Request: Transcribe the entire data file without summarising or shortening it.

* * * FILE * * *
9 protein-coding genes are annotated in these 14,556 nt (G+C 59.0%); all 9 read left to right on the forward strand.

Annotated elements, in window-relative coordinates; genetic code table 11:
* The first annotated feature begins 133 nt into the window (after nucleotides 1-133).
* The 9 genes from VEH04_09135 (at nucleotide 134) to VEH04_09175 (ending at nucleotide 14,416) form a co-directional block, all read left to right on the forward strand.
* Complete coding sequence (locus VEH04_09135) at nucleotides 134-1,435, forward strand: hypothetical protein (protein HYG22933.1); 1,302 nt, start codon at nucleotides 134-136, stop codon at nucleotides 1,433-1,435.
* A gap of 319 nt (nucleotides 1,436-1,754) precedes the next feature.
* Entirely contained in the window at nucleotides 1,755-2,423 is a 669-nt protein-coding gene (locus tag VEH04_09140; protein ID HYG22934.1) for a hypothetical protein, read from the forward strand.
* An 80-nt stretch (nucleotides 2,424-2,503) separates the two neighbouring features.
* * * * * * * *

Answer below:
9 protein-coding genes are annotated in these 14,556 nt (G+C 59.0%); all 9 read left to right on the forward strand.

Annotated elements, in window-relative coordinates; genetic code table 11:
* The first annotated feature begins 133 nt into the window (after nucleotides 1-133).
* The 9 genes from VEH04_09135 (at nucleotide 134) to VEH04_09175 (ending at nucleotide 14,416) form a co-directional block, all read left to right on the forward strand.
* Complete coding sequence (locus VEH04_09135) at nucleotides 134-1,435, forward strand: hypothetical protein (protein HYG22933.1); 1,302 nt, start codon at nucleotides 134-136, stop codon at nucleotides 1,433-1,435.
* A gap of 319 nt (nucleotides 1,436-1,754) precedes the next feature.
* Entirely contained in the window at nucleotides 1,755-2,423 is a 669-nt protein-coding gene (locus tag VEH04_09140; protein ID HYG22934.1) for a hypothetical protein, read from the forward strand.
* An 80-nt stretch (nucleotides 2,424-2,503) separates the two neighbouring features.